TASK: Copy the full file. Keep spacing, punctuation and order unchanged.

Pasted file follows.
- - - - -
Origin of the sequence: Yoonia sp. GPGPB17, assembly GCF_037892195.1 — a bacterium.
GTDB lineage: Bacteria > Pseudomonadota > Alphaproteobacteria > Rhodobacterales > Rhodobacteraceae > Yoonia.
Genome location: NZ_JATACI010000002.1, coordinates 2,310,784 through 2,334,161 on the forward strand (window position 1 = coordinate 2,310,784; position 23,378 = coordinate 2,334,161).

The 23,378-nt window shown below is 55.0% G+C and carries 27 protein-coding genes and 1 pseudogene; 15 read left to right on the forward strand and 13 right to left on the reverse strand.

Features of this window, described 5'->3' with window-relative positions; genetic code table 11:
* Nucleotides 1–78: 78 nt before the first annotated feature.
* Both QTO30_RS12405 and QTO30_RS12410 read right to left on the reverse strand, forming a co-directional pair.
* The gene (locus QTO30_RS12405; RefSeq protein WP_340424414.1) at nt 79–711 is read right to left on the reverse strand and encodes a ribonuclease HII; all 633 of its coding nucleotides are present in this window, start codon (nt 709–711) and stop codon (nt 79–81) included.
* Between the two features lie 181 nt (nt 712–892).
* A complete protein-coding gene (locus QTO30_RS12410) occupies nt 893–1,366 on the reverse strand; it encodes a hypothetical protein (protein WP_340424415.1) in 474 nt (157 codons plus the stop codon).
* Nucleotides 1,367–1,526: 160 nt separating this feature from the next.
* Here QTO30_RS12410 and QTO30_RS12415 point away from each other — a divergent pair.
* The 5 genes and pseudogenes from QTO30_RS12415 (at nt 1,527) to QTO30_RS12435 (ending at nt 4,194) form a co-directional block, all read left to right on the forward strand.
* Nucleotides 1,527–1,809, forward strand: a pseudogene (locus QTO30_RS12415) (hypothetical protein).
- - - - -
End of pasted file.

Origin of the sequence: Yoonia sp. GPGPB17, assembly GCF_037892195.1 — a bacterium.
GTDB lineage: Bacteria > Pseudomonadota > Alphaproteobacteria > Rhodobacterales > Rhodobacteraceae > Yoonia.
Genome location: NZ_JATACI010000002.1, coordinates 2,310,784 through 2,334,161 on the forward strand (window position 1 = coordinate 2,310,784; position 23,378 = coordinate 2,334,161).

The 23,378-nt window shown below is 55.0% G+C and carries 27 protein-coding genes and 1 pseudogene; 15 read left to right on the forward strand and 13 right to left on the reverse strand.

Features of this window, described 5'->3' with window-relative positions; genetic code table 11:
* Nucleotides 1–78: 78 nt before the first annotated feature.
* Both QTO30_RS12405 and QTO30_RS12410 read right to left on the reverse strand, forming a co-directional pair.
* The gene (locus QTO30_RS12405; RefSeq protein WP_340424414.1) at nt 79–711 is read right to left on the reverse strand and encodes a ribonuclease HII; all 633 of its coding nucleotides are present in this window, start codon (nt 709–711) and stop codon (nt 79–81) included.
* Between the two features lie 181 nt (nt 712–892).
* A complete protein-coding gene (locus QTO30_RS12410) occupies nt 893–1,366 on the reverse strand; it encodes a hypothetical protein (protein WP_340424415.1) in 474 nt (157 codons plus the stop codon).
* Nucleotides 1,367–1,526: 160 nt separating this feature from the next.
* Here QTO30_RS12410 and QTO30_RS12415 point away from each other — a divergent pair.
* The 5 genes and pseudogenes from QTO30_RS12415 (at nt 1,527) to QTO30_RS12435 (ending at nt 4,194) form a co-directional block, all read left to right on the forward strand.
* Nucleotides 1,527–1,809, forward strand: a pseudogene (locus QTO30_RS12415) (hypothetical protein).